[CALL FOR AUTHORS: I am considering expanding this book to include more languages, and maybe even how memory management is implemented for cellphones and 64-bit computing. If you are interesting in expanding this book (for a future self-published book) email me at mdaconta 'at' oberonassociates.com or mdaconta 'at' aol.com (email address spelled out to avoid spam robots).]
For previous sections, click here.
CHAPTER 1 - An intuitive approach
OBJECTIVE: An intuitive understanding of pointers through an analogy to storage containers.
A pointer can be defined as a memory location that stores the address of another memory location; however, this definition is dependent upon the reader knowing the meaning of memory location and address. Let's first get an intuitive picture:
Figure 1.1 A pointer as a container
Visualization is a good method to remember concepts. That is just what we need with pointers - a good mental image of what is going on inside the computer! A simple way to visualize a memory location is as a container and therefore a computers entire memory would be a long row of containers. A container is a good analogy for a memory location because they both can store things. Each container has a unique number on it so that the computer can access any container in the same amount of time. This is why computer memory is called Random Access Memory or RAM. The CPU can access all memory locations in the same amount of time by putting the address of the desired memory location on the address bus. Remember, the address is that unique number that identifies each piece of memory. Each memory location is numbered sequentially starting from 0. Another common analogy for computer memory is rows of houses. A house can store things and you locate a specific house by its address.
Figure 1.2 Memory as a row of containers
Continuing with our container analogy, another definition of a pointer would be a container that stores the unique number of another container! So, here we have non-technical (but functional) definitions for memory location, address and pointer:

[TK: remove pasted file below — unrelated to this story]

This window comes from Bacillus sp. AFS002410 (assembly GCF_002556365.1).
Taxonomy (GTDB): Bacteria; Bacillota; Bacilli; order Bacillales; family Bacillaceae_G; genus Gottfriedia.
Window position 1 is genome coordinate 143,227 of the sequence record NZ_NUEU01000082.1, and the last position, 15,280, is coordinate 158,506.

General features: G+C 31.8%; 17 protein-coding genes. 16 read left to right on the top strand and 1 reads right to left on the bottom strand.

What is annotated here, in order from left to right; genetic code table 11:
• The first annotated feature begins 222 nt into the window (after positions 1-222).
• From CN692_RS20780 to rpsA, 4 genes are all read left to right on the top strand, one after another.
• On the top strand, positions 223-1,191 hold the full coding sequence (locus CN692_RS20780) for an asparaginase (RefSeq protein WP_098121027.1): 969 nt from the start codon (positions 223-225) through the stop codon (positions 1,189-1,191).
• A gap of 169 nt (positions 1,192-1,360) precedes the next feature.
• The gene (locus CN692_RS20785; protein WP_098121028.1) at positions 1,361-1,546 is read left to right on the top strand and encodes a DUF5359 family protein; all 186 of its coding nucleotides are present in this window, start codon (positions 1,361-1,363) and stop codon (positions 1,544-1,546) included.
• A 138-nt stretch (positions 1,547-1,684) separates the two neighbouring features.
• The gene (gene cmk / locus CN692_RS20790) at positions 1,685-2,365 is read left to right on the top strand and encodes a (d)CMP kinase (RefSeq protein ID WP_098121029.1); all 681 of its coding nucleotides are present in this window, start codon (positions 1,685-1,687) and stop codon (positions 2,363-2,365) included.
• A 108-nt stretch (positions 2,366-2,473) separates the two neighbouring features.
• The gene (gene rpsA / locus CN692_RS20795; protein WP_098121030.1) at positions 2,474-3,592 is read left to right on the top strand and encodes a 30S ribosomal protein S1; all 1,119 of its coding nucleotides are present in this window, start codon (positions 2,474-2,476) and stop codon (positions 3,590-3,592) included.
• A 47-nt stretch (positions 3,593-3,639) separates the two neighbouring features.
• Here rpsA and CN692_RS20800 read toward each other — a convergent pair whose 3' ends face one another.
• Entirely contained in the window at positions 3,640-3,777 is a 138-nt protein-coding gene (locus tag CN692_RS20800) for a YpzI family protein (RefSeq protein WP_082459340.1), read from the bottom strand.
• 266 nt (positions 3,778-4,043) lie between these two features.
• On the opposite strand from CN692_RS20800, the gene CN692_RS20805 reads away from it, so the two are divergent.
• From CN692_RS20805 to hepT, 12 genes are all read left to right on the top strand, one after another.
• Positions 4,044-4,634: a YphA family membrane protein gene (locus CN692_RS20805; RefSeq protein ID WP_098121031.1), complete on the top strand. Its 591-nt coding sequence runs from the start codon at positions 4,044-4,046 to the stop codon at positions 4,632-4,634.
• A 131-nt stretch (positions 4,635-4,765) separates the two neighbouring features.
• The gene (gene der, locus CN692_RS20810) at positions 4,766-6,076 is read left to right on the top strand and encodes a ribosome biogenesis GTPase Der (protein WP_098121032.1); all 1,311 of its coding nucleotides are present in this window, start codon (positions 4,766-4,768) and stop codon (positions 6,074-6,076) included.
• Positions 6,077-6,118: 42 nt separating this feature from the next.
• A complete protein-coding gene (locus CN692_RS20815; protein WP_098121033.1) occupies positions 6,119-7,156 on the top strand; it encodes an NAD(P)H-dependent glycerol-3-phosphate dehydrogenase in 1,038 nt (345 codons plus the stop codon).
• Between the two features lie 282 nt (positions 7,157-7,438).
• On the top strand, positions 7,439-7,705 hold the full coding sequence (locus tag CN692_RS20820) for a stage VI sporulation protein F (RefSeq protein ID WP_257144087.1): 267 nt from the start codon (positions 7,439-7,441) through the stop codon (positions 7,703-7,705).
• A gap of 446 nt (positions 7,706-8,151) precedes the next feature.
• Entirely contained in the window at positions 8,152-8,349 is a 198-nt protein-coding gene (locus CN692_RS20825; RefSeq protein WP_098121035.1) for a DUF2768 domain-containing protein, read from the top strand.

Memory Location - a container that can store a binary number.
Address - a unique binary number assigned to every memory location. The size of the addressable space depends on the number of data lines in the address bus.
Pointer - a memory location that stores an address.
The above intuitive explanation of pointers answers the question "what is a pointer?" but does NOT answer "how does a memory location store a binary number?" or "how can a computer use an address to access a memory location?" The answers to these questions are good for general knowledge but not critical to our discussions of pointers. The interested reader will find the two questions answered in Appendix A.
Let's look at a practical example of code that demonstrates our general concept:
/* pointer_intro.c */
/* declare a pointer variable to hold an address of an integer. Do not worry about understanding the exact syntax, we will cover this in more detail in chapter 3. */
/* declare an integer variable. This is a container that holds an integer. */
/* assign an integer to the variable "my_int" */
myint = 10;
/* print out the address of the integer. This is the unique memory location where the integer is stored. */
printf("the address of myint is %p.\n",&myint);
/* Remember that a pointer can store the address of another container. This means that we can put the address of the integer myint into out integer pointer. */
integer_pointer = &myint;
printf("the integer_pointer holds the address %p.\n",integer_pointer);
Here is a run of the above program:
the address of myint is 003E200E.
the integer_pointer holds the address 003E200E.
1. Why is a container a good analogy for a memory location?
2. Why is it necessary for each container to have a unique number on it?
[Note2: Do you have good answers to these questions? Do you have any additional questions on these concepts?? If so, email me!! ]
[Note3: You should notice how the graphics were updated from the original of this book. I had to redo them as I don't even have the original macintosh files for the book. This book was written in 1993 so that should say it all. :) ]